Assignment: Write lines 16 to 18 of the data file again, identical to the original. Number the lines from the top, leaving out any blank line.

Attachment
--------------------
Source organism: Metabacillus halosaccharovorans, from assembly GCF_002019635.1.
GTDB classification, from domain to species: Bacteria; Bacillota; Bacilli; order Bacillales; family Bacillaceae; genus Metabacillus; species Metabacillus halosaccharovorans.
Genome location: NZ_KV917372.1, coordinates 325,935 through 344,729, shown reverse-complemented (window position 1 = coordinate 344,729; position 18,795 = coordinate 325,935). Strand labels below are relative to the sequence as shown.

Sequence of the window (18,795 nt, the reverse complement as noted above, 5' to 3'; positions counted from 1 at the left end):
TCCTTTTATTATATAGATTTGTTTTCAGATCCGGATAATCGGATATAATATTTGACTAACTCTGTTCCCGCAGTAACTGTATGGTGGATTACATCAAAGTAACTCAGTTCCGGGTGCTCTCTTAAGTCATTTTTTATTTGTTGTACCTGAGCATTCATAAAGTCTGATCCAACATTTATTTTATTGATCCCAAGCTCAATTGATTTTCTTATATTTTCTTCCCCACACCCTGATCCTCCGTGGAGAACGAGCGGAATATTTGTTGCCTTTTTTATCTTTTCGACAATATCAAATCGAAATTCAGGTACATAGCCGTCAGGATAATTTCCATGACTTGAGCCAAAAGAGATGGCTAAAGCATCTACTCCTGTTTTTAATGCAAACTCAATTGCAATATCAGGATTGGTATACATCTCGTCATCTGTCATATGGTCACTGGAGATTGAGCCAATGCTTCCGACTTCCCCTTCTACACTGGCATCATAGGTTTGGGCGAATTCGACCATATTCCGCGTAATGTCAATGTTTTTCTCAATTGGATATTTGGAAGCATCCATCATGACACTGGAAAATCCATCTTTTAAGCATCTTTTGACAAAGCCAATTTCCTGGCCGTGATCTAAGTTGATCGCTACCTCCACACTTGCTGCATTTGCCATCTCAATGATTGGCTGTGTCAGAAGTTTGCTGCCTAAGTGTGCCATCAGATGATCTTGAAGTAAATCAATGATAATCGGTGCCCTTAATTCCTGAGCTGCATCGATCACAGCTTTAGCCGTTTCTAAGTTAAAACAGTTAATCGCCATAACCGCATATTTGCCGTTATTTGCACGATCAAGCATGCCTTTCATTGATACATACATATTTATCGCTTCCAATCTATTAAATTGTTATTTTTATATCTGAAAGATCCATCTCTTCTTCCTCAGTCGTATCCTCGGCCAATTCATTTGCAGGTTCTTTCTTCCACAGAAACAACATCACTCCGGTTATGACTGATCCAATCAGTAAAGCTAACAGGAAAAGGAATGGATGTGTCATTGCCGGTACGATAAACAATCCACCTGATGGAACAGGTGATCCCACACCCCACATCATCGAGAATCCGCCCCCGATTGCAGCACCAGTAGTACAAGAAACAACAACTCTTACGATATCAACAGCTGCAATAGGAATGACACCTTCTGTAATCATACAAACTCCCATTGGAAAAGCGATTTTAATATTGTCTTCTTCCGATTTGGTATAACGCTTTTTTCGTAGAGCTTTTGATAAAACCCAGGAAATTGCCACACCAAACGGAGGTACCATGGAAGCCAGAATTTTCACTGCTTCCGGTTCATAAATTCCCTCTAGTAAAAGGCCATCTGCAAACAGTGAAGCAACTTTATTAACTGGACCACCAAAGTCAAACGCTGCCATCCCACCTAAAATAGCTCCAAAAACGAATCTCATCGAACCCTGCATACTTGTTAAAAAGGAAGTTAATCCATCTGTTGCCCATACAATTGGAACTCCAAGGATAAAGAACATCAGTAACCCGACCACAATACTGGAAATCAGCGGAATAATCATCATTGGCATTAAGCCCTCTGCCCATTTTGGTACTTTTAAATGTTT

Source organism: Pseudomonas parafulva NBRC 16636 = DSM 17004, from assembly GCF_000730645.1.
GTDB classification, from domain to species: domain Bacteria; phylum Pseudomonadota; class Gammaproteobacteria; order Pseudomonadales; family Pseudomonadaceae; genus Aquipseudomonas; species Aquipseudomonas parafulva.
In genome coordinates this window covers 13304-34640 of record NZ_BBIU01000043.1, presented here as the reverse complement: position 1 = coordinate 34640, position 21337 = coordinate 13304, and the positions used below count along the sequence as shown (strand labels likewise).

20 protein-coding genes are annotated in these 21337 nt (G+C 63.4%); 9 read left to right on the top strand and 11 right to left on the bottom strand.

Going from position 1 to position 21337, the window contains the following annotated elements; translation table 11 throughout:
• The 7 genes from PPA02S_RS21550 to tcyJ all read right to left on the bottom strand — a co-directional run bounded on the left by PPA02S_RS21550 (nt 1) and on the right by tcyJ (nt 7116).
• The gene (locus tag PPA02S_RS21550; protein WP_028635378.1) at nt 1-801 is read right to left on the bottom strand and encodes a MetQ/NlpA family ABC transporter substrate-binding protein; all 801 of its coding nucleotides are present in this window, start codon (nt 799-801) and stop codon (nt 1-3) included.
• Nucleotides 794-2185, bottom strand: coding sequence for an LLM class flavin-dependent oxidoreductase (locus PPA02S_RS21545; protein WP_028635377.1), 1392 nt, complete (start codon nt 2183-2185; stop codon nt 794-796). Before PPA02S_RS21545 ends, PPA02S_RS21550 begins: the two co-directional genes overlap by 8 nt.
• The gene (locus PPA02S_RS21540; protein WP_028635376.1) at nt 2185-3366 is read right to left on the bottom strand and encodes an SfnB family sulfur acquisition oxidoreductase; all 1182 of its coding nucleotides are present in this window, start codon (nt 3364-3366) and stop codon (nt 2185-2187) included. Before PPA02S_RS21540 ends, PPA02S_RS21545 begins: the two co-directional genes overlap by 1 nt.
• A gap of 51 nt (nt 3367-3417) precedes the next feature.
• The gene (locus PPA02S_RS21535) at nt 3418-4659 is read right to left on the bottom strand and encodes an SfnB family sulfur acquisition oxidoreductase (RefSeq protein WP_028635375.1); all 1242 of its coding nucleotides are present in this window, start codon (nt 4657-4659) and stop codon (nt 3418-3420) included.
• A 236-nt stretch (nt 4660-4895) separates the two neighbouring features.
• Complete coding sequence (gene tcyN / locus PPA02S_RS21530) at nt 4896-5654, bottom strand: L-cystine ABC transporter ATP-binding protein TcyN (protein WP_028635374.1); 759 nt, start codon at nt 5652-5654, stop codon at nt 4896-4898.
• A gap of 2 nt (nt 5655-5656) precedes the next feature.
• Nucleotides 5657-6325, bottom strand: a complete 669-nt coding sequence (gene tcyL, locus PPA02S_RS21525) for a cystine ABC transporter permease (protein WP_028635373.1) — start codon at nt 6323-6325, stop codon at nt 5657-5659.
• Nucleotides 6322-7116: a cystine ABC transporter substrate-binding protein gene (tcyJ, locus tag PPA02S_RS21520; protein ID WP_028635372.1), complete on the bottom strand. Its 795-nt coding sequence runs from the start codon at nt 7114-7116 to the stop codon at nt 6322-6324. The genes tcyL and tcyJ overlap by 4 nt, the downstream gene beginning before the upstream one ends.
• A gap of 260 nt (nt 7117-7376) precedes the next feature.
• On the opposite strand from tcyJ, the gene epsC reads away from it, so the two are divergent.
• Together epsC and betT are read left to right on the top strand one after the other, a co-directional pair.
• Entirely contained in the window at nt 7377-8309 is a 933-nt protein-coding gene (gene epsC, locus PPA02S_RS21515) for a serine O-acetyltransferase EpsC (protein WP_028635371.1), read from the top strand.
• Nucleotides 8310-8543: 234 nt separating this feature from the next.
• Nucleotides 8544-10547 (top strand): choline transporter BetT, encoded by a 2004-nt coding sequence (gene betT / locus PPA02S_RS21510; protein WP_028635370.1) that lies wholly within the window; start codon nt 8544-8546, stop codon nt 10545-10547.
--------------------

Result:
• The gene (locus PPA02S_RS21535) at nt 3418-4659 is read right to left on the bottom strand and encodes an SfnB family sulfur acquisition oxidoreductase (RefSeq protein WP_028635375.1); all 1242 of its coding nucleotides are present in this window, start codon (nt 4657-4659) and stop codon (nt 3418-3420) included.
• A 236-nt stretch (nt 4660-4895) separates the two neighbouring features.
• Complete coding sequence (gene tcyN / locus PPA02S_RS21530) at nt 4896-5654, bottom strand: L-cystine ABC transporter ATP-binding protein TcyN (protein WP_028635374.1); 759 nt, start codon at nt 5652-5654, stop codon at nt 4896-4898.